Bertie Acheson killing: Burglar gets maximum sentence

Members of 'Bertie Acheson's family leave Laganside Court in Belfast after the sentencing hearing
Members of 'Bertie Acheson's family leave Laganside Court in Belfast after the sentencing hearing

A father-of-four has been sentenced to nine years for causing the death of Coleraine pensioner Bertie Acheson.

Mr Acheson – who would have turned 75 on Thursday – died after he confronted Paul Toland in the kitchen of his Glenmore Gardens home in the early hours of April 30, 2012.

Toland, formerly of The Cedars in Antrim, was told he will serve four and a half years in custody – the greatest period the law allowed Mr Justice Weir to impose – with a further four and a half years spent on supervised licence when he is released from prison.

Passing sentence, Mr Justice Weir spoke of the devastating consequences Mr Acheson’s death has had on his family, particularly his widow Sheila, who has not been able to return to the home she shared with her husband.

Telling Toland that his actions had resulted in Mrs Acheson losing her lifelong partner and companion, Mr Justice Weir said it was clear the Antrim man had preyed on his victim in a pre-planned robbery.

Belfast Crown Court heard that at the time of the offence Toland had been working for a company which sold and repaired vacuum cleaners.

In his line of work, Toland had visited the Achesons on March 19, 2012, and during that visit Toland became aware that Mr Acheson kept a stash of money on top of a kitchen cupboard.

Telling the court Toland found the chance to help himself to this money “too great to resist”, Mr Justice Weir said Toland and a second person drove his work van from his home in Antrim to the Acheson house, where he broke in by smashing a bedroom window.

The smashing glass woke Mrs Acheson from her sleep, and when her husband got out of bed to investigate, he was confronted by Toland.

Mrs Acheson, who was 70 at the time and who was described in court as a woman suffering from limited mobility and arthritis, remained in the bedroom where she heard the intruder ask her husband for money. Mr Acheson responded by telling Toland: “I will give you the keys to the car. Take what you like and go.”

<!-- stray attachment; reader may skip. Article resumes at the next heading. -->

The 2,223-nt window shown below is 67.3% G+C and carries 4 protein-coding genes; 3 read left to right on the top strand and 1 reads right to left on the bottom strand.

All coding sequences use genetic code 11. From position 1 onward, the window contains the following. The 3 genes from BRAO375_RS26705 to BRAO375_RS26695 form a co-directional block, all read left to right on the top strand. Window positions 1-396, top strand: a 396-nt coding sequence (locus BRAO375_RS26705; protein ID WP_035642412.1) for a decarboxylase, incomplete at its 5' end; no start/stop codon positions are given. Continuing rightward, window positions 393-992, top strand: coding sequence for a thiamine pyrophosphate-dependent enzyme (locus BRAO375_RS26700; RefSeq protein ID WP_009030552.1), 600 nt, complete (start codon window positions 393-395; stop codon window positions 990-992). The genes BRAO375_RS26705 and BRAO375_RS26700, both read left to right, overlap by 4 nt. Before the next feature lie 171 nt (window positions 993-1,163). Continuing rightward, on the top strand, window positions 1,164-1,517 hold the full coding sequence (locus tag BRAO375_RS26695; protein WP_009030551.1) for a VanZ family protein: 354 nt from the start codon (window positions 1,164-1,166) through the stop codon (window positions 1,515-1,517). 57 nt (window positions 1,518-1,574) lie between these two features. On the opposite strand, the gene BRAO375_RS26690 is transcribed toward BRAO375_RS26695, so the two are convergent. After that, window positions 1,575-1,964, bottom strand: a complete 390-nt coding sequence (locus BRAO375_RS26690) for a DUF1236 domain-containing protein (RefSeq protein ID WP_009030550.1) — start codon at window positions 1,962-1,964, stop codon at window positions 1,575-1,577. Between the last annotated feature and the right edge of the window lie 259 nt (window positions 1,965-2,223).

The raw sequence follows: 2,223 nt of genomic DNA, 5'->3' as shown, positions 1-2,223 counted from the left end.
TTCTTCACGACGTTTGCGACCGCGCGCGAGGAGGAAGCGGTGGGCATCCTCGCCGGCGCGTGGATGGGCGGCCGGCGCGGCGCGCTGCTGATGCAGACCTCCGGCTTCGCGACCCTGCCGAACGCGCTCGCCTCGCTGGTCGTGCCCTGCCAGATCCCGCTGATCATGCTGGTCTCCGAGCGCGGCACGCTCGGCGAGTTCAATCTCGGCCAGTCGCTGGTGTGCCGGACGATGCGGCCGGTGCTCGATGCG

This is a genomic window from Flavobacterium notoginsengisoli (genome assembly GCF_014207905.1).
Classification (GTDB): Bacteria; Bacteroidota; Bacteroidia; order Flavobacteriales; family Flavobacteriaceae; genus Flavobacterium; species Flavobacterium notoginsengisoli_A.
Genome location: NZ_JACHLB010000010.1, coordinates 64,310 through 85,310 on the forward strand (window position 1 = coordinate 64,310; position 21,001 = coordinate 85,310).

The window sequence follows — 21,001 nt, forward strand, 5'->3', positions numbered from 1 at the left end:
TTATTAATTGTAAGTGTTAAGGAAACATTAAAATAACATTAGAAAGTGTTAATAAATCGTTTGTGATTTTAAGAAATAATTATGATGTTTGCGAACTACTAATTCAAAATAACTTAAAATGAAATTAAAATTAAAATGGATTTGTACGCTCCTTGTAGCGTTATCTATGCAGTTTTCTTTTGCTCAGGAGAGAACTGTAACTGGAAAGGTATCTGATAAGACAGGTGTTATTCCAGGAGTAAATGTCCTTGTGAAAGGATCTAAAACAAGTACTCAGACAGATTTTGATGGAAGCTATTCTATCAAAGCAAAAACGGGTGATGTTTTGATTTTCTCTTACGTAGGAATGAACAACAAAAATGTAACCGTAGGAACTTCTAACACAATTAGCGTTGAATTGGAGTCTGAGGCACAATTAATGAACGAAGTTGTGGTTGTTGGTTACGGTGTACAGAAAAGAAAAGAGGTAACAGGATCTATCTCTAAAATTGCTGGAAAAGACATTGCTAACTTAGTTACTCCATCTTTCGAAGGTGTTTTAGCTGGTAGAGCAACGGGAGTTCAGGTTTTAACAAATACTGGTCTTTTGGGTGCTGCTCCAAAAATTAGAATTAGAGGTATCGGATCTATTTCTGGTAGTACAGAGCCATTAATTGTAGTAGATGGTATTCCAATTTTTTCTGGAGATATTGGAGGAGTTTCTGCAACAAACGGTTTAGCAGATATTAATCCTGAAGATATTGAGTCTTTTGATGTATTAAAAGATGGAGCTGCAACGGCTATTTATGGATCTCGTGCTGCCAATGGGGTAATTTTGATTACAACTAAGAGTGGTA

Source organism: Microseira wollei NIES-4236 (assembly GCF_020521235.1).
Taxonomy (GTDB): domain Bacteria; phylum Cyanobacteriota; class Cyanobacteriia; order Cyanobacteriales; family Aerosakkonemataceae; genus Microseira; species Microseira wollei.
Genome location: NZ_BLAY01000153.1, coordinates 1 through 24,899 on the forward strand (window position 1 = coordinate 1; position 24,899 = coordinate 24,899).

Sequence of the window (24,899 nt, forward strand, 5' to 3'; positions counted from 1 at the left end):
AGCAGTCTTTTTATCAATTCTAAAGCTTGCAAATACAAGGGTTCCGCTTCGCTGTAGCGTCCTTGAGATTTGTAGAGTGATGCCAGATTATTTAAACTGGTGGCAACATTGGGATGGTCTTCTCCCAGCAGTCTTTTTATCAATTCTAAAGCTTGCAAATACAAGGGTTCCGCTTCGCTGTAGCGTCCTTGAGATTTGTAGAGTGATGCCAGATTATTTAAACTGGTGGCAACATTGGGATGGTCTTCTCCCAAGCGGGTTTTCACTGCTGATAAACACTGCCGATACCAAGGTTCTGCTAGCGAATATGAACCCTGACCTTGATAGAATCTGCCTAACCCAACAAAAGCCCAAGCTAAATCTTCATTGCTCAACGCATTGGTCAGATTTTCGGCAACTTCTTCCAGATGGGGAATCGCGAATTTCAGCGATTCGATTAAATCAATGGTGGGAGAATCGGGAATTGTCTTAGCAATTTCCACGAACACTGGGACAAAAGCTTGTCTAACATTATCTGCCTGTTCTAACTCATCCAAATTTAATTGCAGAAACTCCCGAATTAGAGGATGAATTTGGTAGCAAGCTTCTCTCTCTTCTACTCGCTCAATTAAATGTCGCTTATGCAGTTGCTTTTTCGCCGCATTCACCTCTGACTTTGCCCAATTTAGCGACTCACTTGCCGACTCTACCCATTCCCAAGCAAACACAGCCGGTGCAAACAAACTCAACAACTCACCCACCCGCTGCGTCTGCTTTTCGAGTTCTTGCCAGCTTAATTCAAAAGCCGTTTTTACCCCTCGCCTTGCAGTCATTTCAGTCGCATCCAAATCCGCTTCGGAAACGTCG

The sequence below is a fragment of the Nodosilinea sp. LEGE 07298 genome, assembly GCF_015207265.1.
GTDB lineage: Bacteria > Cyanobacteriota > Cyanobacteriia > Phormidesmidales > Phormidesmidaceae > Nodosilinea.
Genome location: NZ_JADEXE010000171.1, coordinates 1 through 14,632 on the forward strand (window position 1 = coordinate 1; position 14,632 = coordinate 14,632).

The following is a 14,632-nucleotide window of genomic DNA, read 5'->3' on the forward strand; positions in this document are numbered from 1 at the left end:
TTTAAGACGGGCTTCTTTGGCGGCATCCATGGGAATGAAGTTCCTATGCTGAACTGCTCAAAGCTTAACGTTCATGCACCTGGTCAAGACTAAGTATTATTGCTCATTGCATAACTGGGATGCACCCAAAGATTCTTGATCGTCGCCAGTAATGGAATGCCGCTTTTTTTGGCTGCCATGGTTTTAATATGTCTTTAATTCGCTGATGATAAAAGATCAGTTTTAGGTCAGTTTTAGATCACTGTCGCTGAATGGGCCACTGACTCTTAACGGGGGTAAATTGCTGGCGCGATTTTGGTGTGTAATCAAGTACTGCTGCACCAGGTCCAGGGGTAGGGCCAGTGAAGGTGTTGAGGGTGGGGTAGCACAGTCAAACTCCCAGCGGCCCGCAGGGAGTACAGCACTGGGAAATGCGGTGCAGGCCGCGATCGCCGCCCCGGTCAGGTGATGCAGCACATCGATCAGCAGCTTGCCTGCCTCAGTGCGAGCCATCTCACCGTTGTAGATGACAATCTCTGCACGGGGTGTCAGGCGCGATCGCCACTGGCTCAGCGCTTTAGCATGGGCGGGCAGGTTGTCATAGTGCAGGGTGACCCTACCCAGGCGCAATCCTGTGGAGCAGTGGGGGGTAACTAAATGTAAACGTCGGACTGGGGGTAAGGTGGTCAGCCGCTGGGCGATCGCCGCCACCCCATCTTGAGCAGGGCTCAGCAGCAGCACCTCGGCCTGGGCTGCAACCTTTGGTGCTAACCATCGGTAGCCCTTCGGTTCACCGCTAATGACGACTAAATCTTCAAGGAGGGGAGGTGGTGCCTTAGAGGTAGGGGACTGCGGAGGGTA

A struggle between the two men ensued in the kitchen, during which the pensioner was grabbed or choked around the neck, was punched in the face and was left on the ground, out of breath.

Toland then entered the couple’s bedroom, and told Mrs Acheson: “I want money. I want money. If I don’t get money I will kill your husband.” Using a walking stick to get out of bed, Mrs Acheson lifted her purse out of her bag, which Toland grabbed before fleeing. The purse contained £335 in cash.

A post-mortem revealed Mr Acheson died of “coronary artery atheroma in association with pressure on his neck, and emotional and physical stress”. The pathologist’s view was that whilst Mr Acheson had a pre-existing heart condition, the emotional stress of finding an intruder in his home, coupled with the physical stress of being involved in a struggle with the intruder, played their parts in precipitating a heart attack.

Mr Acheson sustained several injuries in the fatal altercation, including injuries suggestive of pressure applied to the neck, such as grasping of the neck or the neck being held in the crook of an elbow. The pensioner also had bruising to his cheek, lacerations to his lip and a blunt trauma to his face which was consistent with “a blow being delivered”. In addition, the pensioner had bruising to his arms which suggested he was trying to defend himself.

Mr Justice Weir spoke of the “catastrophic” effect Toland’s actions have had on the family, and highlighted the fact that Mrs Acheson had been “quite unable to return home”. He told Toland: “The damage you have done to this family ... can never be repaired.”

Toland pleaded guilty to the manslaughter of Bertie Acheson, and also of robbing £335 cash from Sheila Acheson.

A probation report revealed that Toland has expressed remorse for causing the death of Mr Acheson. However, the judge told Toland: “Unfortunately your remorse didn’t manifest itself in telling the police what you had done when you learned of his death. Instead, the family had to endure a painstaking police investigation over a period of time before they connected you with the crime.”

Members of the Acheson family were present for the sentencing, but declined to speak to the media.